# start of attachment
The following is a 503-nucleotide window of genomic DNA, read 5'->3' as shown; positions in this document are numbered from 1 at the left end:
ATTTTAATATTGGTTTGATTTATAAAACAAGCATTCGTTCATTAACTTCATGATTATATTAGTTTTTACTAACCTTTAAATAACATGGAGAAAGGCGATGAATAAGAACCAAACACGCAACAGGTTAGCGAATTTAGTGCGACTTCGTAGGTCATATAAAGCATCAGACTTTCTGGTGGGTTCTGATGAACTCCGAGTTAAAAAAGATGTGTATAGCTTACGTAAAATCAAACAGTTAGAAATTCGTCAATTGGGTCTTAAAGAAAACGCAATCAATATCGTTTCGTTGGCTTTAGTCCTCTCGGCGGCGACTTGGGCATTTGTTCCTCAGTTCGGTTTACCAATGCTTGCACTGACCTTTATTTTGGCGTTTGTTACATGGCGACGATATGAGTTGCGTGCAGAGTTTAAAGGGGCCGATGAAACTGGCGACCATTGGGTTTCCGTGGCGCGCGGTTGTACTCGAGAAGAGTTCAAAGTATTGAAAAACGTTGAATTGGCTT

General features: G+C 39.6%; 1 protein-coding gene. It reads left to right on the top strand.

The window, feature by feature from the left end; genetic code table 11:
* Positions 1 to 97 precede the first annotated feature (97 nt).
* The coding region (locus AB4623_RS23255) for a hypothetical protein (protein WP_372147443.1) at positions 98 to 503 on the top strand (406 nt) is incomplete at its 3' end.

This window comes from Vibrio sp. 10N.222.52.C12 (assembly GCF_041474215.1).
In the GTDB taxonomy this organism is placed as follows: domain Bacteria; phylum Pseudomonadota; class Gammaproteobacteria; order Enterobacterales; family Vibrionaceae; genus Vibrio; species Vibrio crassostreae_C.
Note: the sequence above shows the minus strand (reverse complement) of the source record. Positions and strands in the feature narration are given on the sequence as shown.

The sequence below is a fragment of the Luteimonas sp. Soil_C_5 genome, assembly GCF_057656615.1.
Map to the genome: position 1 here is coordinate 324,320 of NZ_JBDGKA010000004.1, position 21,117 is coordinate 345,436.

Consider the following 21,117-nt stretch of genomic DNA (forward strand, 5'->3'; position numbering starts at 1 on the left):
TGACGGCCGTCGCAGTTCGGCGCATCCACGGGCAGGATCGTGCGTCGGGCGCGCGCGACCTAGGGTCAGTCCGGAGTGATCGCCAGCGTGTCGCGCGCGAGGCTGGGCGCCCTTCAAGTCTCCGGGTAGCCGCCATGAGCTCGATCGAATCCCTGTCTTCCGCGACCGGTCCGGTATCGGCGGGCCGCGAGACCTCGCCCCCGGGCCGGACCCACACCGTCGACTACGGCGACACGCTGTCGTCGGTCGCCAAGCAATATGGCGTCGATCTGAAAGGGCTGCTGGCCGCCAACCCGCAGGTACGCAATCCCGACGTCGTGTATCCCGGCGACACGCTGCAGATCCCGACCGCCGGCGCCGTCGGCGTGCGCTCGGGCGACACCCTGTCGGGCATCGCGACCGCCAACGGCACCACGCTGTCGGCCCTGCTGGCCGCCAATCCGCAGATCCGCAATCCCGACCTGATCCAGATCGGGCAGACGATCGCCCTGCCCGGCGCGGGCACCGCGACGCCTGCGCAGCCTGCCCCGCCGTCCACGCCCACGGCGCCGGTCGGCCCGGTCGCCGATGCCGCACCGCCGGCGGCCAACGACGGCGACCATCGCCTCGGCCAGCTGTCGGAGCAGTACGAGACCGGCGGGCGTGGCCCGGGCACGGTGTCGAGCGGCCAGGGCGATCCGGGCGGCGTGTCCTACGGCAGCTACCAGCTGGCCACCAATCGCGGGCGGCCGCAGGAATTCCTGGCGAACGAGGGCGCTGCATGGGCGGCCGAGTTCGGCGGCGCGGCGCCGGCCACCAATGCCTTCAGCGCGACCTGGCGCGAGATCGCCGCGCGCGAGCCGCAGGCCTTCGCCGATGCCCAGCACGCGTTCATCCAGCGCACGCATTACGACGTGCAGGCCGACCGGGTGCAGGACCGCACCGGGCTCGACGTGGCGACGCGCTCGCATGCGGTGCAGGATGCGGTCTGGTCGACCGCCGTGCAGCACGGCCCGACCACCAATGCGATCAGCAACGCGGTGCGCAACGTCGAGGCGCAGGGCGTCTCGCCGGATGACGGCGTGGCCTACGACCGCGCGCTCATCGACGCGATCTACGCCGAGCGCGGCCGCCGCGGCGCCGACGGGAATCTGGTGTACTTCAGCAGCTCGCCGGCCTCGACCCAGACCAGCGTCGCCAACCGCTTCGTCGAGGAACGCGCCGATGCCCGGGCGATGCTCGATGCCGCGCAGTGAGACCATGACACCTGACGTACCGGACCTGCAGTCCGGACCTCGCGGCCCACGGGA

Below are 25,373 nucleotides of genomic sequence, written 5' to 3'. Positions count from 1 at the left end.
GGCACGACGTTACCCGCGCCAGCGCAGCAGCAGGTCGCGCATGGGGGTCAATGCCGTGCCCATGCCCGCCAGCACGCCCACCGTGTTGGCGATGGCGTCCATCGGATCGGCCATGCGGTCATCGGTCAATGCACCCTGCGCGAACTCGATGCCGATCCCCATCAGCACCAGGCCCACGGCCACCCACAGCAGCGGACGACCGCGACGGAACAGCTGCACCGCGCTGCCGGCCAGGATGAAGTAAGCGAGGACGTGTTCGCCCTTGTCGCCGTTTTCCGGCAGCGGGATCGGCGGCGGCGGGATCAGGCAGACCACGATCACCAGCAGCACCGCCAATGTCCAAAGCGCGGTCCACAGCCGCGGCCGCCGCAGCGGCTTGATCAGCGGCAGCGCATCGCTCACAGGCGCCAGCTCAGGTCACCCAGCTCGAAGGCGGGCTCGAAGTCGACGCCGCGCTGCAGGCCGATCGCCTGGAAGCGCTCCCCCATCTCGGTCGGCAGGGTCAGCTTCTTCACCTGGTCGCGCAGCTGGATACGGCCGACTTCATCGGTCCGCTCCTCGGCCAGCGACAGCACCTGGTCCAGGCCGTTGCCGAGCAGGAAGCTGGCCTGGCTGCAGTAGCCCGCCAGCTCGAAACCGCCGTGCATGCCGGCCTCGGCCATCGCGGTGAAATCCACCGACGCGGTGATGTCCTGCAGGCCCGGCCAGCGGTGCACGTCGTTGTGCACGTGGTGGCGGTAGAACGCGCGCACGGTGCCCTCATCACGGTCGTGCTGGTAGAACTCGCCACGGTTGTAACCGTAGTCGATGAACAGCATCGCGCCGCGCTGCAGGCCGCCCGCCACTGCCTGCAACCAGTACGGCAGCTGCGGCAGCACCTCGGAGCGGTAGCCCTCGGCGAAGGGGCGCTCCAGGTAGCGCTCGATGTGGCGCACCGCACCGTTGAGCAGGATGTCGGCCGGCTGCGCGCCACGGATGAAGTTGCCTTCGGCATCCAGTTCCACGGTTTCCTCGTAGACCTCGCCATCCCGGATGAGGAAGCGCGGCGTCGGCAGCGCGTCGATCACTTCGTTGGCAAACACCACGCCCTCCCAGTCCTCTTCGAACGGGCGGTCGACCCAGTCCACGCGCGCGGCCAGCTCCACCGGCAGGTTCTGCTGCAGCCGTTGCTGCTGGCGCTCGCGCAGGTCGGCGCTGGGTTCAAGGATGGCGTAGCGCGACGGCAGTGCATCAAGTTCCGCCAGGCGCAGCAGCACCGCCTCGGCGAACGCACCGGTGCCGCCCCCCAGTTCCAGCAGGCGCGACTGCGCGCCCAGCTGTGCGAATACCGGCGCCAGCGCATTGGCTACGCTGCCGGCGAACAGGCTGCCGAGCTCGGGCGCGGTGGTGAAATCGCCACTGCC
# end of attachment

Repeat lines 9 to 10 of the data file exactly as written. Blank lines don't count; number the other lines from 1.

Note: the sequence above shows the minus strand (reverse complement) of the source record. Positions and strands in the feature narration are given on the sequence as shown.

The sequence below is a fragment of the Luteimonas sp. Soil_C_5 genome, assembly GCF_057656615.1.